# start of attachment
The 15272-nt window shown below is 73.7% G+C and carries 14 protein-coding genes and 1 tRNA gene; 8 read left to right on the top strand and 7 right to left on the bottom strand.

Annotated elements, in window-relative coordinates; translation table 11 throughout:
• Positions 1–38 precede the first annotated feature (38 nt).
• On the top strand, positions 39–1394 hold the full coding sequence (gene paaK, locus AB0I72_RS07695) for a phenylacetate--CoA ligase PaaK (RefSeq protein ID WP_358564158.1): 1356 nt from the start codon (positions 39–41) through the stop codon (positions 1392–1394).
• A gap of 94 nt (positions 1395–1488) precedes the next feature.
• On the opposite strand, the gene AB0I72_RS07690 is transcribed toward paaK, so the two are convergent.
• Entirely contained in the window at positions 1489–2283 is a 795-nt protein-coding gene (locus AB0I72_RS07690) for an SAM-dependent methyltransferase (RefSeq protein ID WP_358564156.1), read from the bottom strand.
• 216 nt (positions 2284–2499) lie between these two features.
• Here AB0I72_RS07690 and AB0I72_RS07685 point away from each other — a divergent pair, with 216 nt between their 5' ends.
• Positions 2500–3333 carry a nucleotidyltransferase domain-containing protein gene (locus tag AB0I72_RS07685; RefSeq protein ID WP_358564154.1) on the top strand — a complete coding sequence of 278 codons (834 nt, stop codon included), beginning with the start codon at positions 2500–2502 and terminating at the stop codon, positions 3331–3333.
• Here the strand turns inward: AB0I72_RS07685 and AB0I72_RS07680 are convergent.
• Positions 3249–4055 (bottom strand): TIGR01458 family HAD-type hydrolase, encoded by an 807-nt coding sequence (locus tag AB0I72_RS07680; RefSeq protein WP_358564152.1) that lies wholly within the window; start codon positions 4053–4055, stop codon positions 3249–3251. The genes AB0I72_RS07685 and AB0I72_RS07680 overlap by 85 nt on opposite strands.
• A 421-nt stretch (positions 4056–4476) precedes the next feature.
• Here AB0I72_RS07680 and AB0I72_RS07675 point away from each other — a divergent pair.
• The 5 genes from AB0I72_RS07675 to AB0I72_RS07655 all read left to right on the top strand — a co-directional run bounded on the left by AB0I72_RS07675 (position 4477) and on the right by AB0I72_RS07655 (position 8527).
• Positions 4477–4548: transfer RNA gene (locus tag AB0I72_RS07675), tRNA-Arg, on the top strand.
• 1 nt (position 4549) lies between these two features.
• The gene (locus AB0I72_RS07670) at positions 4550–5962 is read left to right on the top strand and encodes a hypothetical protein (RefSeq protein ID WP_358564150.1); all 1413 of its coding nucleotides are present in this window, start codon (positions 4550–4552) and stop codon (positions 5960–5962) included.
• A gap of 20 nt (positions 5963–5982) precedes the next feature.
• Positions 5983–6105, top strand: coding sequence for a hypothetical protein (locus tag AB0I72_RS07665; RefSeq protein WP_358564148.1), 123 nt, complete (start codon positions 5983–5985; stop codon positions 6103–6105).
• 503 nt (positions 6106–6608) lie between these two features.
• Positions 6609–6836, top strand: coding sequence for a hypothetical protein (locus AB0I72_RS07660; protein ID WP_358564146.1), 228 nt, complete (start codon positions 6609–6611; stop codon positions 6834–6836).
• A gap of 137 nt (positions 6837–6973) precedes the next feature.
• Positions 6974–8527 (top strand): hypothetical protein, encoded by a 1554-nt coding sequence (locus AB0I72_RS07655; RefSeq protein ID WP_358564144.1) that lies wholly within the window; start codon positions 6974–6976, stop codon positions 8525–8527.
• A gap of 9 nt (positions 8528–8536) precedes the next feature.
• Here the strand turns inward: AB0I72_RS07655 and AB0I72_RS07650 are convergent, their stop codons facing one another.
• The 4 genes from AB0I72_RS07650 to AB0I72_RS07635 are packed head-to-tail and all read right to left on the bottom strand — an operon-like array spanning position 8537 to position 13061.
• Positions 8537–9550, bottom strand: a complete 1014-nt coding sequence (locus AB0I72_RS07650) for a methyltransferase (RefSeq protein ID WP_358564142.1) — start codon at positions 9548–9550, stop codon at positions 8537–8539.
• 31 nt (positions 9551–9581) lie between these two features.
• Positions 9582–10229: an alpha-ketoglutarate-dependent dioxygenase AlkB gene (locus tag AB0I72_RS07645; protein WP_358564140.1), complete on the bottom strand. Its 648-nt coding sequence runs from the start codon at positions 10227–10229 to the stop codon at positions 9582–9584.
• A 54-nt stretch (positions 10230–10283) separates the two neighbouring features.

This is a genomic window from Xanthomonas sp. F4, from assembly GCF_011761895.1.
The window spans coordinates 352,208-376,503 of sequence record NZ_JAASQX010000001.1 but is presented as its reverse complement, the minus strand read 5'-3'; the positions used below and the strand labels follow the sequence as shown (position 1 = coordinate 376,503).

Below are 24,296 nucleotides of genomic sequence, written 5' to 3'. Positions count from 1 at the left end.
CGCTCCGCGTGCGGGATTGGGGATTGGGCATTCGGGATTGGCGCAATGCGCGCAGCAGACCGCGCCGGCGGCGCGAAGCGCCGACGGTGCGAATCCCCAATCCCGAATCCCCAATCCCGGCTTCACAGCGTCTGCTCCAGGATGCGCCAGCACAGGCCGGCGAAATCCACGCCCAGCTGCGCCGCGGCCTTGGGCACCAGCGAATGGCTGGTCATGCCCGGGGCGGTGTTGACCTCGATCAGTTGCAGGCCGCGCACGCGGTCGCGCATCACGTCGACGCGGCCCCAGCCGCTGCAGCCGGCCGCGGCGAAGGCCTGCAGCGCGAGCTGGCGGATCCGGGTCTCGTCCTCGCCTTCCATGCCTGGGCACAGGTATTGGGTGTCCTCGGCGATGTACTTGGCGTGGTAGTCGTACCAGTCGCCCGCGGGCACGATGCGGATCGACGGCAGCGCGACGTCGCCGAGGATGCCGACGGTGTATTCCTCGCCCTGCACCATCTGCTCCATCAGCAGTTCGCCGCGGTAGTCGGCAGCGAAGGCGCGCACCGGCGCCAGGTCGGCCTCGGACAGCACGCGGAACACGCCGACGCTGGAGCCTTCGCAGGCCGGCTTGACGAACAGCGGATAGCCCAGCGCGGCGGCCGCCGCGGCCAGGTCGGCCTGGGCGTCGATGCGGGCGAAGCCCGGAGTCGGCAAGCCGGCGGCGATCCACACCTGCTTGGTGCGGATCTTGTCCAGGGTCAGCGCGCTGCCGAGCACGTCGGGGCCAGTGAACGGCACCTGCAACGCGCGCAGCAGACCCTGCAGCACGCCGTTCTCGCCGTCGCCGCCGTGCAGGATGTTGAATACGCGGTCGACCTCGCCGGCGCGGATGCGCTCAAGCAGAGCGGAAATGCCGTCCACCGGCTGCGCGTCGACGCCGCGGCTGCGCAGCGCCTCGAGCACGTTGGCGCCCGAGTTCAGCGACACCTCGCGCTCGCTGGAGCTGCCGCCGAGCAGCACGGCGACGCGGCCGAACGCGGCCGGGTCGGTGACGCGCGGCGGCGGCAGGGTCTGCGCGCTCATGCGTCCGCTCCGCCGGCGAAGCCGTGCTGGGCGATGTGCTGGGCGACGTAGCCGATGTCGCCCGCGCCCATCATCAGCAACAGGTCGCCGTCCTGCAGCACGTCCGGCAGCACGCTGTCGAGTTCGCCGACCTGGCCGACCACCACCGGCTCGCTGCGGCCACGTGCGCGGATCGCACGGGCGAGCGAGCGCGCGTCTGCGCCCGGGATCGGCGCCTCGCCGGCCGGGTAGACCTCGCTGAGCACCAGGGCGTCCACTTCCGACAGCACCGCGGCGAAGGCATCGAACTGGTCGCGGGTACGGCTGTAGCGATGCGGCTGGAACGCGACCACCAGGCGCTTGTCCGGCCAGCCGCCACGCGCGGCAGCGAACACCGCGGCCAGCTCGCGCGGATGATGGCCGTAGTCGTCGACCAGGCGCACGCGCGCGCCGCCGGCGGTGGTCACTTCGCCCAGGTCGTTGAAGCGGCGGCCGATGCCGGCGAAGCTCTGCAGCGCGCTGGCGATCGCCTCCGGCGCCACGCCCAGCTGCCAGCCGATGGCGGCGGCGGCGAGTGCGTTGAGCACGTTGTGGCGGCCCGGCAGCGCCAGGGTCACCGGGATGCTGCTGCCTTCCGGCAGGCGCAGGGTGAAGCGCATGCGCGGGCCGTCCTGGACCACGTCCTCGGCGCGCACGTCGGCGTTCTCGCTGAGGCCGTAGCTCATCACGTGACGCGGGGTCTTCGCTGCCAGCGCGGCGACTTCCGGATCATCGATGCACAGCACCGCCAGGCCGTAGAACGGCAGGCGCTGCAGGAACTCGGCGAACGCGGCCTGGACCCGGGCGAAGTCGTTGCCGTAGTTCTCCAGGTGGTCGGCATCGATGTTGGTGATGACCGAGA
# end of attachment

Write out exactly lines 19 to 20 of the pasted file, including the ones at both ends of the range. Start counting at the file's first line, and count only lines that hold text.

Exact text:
• A gap of 20 nt (positions 5963–5982) precedes the next feature.
• Positions 5983–6105, top strand: coding sequence for a hypothetical protein (locus tag AB0I72_RS07665; RefSeq protein WP_358564148.1), 123 nt, complete (start codon positions 5983–5985; stop codon positions 6103–6105).